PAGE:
Then when Earle began an investigation of the fundraising associated with DeLay's campaign to pass the redistricting plan, Hastert became increasingly involved in efforts to protect DeLay -- both out of loyalty and out of deference, former leadership aides said. DeLay aides at the time concede that Hastert felt uneasy occasionally, especially on the rules change for indictments. But when such confrontations arise, Hastert and his aides usually refer them to the Republican conference at large and let the issues sort themselves out, rather than stepping in to resolve them swiftly. And the conference is where DeLay held almost unchecked power.

"Tom, as powerful as he was, would truly have deferred to the speaker. He really would have," said one former DeLay aide, who spoke on the condition of anonymity to avoid crossing Hastert. But he said that Hastert is a consensus-maker. "He doesn't like to rule by fiat," the former aide said. "He wasn't blind to what was happening, but he fundamentally saw it as DeLay's role to deal with these things."

Scrutiny may be coming, Flake cautioned, now that DeLay is no longer in the leadership. Wertheimer of Democracy 21, in a Nov. 22 letter to House ethics committee Chairman Doc Hastings (R-Wash.), called for a prompt investigation into the events of June 2003, when Hastert held a fundraiser at Signatures, which brought in at least $21,500, much of it from Abramoff's tribal clients. A week later, the speaker signed a letter to Interior Secretary Gale A. Norton, urging her to reject a request from a rival tribe for a new casino.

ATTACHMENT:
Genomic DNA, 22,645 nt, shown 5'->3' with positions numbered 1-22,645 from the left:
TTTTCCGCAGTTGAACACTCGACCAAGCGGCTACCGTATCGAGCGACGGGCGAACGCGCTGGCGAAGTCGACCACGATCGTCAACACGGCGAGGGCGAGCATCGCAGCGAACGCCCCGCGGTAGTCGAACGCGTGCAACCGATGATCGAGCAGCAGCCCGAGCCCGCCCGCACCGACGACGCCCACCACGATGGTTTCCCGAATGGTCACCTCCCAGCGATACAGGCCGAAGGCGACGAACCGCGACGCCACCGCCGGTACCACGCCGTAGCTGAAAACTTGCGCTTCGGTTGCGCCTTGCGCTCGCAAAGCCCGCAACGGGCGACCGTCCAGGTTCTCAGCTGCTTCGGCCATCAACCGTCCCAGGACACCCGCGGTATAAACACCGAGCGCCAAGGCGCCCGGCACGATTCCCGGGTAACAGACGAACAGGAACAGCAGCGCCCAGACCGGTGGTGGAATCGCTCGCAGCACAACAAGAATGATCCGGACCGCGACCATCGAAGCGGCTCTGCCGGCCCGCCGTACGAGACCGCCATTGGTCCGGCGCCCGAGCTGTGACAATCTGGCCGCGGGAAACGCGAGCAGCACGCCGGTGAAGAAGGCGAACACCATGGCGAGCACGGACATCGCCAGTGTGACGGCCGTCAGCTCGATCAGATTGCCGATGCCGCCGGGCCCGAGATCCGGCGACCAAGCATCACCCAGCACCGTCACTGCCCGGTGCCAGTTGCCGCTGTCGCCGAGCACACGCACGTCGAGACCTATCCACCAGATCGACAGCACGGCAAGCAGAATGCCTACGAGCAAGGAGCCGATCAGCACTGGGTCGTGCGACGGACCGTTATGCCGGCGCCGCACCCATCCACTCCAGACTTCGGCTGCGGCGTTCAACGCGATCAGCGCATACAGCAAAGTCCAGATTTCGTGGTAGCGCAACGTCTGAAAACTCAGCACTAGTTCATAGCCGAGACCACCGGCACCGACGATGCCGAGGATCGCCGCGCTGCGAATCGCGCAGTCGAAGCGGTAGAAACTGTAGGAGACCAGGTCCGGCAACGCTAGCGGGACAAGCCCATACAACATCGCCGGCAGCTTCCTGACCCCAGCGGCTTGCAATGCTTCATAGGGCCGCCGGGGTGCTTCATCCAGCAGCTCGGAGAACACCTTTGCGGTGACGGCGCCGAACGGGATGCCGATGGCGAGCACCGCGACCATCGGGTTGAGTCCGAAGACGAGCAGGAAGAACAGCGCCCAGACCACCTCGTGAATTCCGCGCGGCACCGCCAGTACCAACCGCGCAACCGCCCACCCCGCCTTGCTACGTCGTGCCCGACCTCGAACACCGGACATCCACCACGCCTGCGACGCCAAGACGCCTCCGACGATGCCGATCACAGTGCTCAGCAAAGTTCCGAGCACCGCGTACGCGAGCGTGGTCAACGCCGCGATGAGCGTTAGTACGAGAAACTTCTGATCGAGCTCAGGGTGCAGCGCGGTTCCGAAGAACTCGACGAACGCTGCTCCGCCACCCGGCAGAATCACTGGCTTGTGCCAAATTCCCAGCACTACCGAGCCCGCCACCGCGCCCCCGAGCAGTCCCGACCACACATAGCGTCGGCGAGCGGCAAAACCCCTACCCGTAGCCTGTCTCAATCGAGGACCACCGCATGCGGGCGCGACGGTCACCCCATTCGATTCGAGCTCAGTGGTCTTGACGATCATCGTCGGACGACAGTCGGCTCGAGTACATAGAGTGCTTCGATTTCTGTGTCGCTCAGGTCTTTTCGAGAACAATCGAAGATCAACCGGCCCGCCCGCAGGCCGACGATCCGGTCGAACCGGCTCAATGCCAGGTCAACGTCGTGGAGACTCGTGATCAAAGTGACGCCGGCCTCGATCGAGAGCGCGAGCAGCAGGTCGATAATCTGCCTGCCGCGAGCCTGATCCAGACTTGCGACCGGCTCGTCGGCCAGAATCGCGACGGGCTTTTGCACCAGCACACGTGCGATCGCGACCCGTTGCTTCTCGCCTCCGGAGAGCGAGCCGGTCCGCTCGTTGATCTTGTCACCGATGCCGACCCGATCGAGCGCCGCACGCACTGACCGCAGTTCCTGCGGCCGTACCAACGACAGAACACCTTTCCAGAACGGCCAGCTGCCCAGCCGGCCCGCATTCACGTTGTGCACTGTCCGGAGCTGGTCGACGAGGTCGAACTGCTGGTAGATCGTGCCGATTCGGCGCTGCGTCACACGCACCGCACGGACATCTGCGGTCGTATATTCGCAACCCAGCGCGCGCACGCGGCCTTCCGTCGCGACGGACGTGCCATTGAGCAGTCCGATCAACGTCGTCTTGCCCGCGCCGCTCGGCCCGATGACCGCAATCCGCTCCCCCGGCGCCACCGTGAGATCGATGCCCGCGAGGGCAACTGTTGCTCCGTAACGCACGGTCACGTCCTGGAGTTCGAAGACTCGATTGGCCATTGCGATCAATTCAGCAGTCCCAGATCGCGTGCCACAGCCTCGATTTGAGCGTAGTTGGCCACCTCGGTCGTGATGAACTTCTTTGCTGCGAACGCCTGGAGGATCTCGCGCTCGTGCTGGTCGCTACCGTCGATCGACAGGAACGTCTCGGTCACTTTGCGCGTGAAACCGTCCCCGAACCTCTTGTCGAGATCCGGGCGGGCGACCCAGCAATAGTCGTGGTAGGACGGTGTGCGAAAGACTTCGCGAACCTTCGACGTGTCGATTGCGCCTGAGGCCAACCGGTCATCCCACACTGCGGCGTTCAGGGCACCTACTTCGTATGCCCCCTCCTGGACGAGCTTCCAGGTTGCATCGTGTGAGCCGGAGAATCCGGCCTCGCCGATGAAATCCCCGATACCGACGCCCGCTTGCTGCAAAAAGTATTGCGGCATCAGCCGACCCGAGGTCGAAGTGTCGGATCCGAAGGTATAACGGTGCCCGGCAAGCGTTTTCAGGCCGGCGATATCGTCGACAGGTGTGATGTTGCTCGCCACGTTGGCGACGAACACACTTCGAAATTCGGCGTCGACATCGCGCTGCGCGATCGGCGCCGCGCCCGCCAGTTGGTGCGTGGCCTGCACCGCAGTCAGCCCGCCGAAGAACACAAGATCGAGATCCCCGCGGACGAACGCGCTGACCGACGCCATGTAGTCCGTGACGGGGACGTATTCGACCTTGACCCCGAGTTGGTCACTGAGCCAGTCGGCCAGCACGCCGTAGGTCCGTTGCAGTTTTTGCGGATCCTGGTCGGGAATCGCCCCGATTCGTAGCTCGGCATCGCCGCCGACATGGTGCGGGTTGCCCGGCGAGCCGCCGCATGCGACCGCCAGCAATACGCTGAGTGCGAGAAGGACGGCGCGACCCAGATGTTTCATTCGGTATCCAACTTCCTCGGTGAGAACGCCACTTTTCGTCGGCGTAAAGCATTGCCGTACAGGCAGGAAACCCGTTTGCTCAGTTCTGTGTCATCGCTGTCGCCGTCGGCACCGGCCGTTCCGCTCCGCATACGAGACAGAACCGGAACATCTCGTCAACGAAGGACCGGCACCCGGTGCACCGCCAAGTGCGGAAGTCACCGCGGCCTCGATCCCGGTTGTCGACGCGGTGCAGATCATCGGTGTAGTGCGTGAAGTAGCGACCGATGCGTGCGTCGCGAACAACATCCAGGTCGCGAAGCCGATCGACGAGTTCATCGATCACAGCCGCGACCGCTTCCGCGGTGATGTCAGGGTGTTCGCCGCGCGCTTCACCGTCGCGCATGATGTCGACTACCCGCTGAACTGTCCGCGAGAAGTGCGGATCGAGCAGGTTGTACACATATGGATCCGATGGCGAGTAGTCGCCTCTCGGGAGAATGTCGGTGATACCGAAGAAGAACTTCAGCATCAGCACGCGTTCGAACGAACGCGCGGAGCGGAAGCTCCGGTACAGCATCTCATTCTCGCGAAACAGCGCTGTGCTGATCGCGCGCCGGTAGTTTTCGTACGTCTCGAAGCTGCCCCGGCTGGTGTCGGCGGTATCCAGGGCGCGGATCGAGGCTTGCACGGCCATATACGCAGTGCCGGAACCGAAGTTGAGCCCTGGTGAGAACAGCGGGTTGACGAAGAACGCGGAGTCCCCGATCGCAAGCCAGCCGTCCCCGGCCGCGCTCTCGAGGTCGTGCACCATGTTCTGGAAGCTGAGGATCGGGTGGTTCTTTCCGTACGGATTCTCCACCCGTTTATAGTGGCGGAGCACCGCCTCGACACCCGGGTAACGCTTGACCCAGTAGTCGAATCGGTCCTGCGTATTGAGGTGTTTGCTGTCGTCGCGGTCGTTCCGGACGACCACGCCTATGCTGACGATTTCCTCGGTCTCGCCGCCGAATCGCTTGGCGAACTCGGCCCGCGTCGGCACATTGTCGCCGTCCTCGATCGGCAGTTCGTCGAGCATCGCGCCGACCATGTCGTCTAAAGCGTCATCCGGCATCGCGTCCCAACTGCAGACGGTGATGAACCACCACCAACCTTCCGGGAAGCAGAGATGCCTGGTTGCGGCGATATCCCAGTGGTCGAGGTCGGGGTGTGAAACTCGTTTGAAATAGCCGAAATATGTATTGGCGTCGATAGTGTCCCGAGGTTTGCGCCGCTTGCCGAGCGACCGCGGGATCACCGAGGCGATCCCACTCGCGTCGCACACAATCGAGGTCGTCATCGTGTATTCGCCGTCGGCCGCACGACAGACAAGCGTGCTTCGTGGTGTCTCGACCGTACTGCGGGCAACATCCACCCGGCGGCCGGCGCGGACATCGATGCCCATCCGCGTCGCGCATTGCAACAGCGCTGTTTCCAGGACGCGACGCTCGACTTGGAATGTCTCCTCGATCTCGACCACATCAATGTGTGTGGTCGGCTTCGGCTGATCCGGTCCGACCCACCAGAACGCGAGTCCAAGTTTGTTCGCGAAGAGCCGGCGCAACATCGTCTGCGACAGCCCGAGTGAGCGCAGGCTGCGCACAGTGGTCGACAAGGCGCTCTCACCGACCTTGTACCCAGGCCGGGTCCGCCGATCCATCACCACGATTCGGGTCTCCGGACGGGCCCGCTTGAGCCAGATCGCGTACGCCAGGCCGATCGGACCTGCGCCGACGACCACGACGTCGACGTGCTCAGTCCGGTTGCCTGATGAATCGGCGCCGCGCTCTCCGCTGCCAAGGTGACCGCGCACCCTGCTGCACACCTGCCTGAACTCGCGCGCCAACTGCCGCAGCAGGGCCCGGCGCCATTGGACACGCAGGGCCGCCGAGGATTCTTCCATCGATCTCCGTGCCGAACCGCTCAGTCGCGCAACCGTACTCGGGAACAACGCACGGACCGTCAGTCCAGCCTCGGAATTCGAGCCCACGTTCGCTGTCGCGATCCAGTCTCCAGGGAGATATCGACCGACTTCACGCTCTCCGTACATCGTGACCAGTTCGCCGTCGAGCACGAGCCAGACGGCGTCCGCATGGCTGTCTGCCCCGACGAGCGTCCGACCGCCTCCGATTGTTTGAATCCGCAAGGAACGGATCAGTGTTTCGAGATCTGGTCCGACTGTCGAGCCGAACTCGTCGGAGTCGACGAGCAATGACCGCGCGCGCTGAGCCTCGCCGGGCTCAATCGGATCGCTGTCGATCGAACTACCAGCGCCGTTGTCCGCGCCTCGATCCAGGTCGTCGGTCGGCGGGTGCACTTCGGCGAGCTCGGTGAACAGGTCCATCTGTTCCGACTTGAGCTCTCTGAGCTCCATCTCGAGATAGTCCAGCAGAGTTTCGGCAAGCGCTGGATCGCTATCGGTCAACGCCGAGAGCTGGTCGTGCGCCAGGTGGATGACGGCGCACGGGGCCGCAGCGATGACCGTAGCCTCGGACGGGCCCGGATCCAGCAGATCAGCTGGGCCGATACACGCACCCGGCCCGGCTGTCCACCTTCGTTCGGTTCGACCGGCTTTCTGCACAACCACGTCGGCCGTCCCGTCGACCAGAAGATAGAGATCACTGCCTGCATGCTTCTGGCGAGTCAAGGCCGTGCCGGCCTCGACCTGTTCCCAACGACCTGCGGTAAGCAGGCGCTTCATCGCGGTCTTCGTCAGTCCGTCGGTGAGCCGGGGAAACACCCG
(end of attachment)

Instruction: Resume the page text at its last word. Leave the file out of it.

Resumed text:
Hastert spokesman Ron Bonjean said the speaker has no connection to Abramoff, but he does have a long history of opposing efforts by Indian tribes to shop for strategic locations in Illinois to build casinos. When Rep. Jim McCrery (R-La.) asked him to sign a letter to block the efforts of the Jena band of Choctaw Indians, "he was more than happy to do so," Bonjean said, adding that the action had nothing to do with the fundraiser.

Even those requesting the investigation have no expectation that it will happen, Wertheimer said. That is because for a year now, the ethics committee -- officially known as the House Committee on Standards of Official Conduct -- has been crippled by rules changes muscled through with the speaker's help. Bonjean said Hastert thought the previous rules were not fair to the members.

Hastert removed the panel's chairman, Rep. Joel Hefley (R-Colo.), in February 2004, replacing him with Hastings, who was closer to leadership and had handled other sensitive tasks for the speaker.

Bonjean said Hefley had reached the end of his term limit, although Hefley himself said the action amounted to a purge.

The flurry of activity may look unseemly now, one former leadership aide said, but each one seemed reasonable at the time and nobody was looking at the big picture.

"In hindsight, you may be able to see how things could have been handled differently," said Dan Mattoon, a former Hastert aide. "But part of that is the hand that's dealt, with the speaker trying to govern, trying to be fair to Tom, but trying to be fair to the conference and the issues that they deserve to have heard, too."


© 2006 The Washington Post Company